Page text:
1. Trevin Wax says:

      Fiction does tend to reach people in a way non-fiction may not. That is one of the best reasons to engage in different forms. Thanks for the encouragement!

  7. Brian Watson says:


    I hope the book is great. I’m glad you stepped up to the plate to create.

    Just one thought: I don’t think it’s wrong for an individual to critique without creating. I don’t think one must be an artist (and a creative artist at that–I have a doctorate in music, but I’m not a composer) to critique a work of art. However, I think it’s a bad sign when a whole community (say, of reformed-type Christians) critiques works of art without creating their own.

    Perhaps it’s best to say one shouldn’t critique without producing, without offering the world something positive (which, of course, is still creating, but not limited to creating works of art/fiction). I think we have too many armchair theologians who are critical of everything without doing positive things like leading a church, preaching, writing books, and so on.

    1. Trevin Wax says:

      I agree with you completely. Critiquing without producing is a more accurate phrase, and yet it lacks the alliteration the other has. ;)

  8. This is good news, Trevin. I hope your work finds a large audience.

    1. Trevin Wax says:

      Thanks, brother.

  9. “For a few years now, I’ve been beating the drum about the need for artistic, beautiful portrayals of truth. We need to draw out the inherent beauty of truth whenever we proclaim it, whether it’s in our sermons, our non-fiction books, or blog posts.”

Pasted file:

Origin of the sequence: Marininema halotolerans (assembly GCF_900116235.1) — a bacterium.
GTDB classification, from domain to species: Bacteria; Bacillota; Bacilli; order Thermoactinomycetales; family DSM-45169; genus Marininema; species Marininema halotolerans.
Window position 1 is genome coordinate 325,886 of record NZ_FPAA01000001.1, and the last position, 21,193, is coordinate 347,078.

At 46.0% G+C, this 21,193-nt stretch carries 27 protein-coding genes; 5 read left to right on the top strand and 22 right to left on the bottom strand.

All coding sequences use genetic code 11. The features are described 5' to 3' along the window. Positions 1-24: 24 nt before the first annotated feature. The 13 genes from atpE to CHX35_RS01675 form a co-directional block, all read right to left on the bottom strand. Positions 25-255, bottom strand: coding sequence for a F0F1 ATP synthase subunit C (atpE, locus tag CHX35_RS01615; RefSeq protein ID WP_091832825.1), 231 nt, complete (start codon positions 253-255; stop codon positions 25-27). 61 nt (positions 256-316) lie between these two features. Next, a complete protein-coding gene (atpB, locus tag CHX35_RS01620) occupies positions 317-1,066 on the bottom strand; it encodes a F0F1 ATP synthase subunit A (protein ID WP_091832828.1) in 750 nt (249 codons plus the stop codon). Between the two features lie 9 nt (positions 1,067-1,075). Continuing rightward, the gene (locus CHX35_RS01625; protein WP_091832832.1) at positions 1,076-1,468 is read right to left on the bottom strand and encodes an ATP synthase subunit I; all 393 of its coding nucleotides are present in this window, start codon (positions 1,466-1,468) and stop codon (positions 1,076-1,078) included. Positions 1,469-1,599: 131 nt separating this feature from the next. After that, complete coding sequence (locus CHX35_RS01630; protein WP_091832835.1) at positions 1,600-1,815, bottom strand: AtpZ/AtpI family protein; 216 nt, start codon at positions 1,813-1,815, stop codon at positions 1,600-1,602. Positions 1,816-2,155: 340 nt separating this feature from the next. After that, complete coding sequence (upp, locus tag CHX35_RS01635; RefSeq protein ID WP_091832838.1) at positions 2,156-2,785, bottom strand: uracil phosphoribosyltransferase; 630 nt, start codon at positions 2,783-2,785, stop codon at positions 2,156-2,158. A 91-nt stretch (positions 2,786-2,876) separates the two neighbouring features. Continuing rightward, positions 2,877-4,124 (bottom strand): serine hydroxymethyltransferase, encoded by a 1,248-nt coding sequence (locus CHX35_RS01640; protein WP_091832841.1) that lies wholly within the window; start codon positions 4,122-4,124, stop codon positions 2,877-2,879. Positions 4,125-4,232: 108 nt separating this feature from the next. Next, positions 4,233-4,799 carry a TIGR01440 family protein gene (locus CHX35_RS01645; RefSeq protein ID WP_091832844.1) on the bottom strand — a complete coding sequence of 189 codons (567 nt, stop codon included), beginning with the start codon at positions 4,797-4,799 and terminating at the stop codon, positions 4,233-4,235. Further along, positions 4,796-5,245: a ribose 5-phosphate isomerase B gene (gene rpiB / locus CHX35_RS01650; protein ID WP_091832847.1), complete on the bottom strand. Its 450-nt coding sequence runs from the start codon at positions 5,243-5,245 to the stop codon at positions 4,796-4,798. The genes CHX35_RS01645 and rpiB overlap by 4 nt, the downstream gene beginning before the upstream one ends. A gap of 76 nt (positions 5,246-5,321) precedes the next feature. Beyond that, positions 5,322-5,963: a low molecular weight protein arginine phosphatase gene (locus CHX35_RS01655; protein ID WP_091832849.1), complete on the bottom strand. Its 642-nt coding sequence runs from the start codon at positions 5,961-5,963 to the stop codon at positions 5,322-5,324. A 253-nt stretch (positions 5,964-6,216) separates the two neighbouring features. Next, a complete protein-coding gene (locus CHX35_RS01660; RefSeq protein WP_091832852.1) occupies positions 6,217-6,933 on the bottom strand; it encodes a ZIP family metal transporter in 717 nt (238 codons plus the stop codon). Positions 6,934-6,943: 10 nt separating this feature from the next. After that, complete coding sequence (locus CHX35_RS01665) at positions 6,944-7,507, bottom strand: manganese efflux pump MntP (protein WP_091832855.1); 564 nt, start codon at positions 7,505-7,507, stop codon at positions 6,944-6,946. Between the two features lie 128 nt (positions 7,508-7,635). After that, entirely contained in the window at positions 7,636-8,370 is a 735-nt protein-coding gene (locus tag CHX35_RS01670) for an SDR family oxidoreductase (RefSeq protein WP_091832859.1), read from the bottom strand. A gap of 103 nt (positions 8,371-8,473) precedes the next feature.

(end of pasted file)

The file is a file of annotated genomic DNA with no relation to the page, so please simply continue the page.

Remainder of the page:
Yes. Yes. Yes. This is something I’m deeply interested in seeing—especially from the reformed camp. We talk about the glory of God, the joy we find in Him, yet often times our articles, books, and sermons sound more like dour treatises than work by people who find delight in words and phrases and beauty!

    This excites me on multiple levels for multiple reasons. Thank you for your faithfulness!

  10. Chadley says:

    Idea: some pastors write their own curricula for ministry programs. What if a pastor with a gift for writing fiction wrote a story that conveyed that which he wished to teach? (For example, a youth pastor who wants to teach his youth group about Church unity could write a fiction story–long or short–that creatively and clearly communicates that teaching; the central conflict of the story could be disunity, and each “chapter” could bring up a different question surrounding that issue.) Just thinking out loud…

  11. Darryl says:

    I’m really excited about this, Trevin. Can’t wait to read it!

  12. John Gardner says:

    Looking forward to it!

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Trevin Wax

​Trevin Wax is Bible and Reference Publisher at LifeWay Christian Resources and managing editor of The Gospel Project. You can follow him on Twitter or receive blog posts via email. Click here for Trevin’s full bio.